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Wall Street Games the CLO Machine to Stay Ahead of Downturn

  • More frequent resets and refinancings boost managers’ profit
  • Trade-off for CLO bondholders is they get lower duration
New Quant Fear Index Still Flashing Red for Stocks at SocGen
Photographer: Michael Nagle/Bloomberg
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Managers of collateralized loan obligations are taking advantage of a new tool to fine-tune deal terms to their benefit ahead of an expected turn in the credit cycle to higher rates and tighter lending.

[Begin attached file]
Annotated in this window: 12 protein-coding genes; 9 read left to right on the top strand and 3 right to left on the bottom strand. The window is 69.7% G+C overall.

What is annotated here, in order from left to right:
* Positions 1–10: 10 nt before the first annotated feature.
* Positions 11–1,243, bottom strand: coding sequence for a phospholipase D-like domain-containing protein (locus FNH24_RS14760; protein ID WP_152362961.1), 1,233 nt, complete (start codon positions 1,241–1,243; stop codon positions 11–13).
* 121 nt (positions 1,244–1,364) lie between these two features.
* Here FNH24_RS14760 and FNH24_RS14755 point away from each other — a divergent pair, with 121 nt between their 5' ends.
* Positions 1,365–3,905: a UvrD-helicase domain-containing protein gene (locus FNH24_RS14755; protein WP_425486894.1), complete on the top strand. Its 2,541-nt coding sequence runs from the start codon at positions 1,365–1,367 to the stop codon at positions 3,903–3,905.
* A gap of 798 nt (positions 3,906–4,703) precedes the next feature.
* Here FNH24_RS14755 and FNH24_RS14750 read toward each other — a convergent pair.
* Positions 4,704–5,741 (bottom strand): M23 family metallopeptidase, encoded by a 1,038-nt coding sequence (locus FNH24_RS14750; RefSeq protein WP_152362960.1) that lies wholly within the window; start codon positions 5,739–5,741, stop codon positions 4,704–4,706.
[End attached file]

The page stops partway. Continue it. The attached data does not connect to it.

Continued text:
CLOs, which securitize bundles of leveraged loans, typically last about four to five years before their managers sell the portfolio, pay the CLO bondholders and give the remaining cash to investors in the riskier equity part of the deals. That has started to change, as managers increasingly seek to tweak a CLO -- shortening maturities and lowering rates more frequently -- in a way that would game any souring business environment and consequent rise in rates.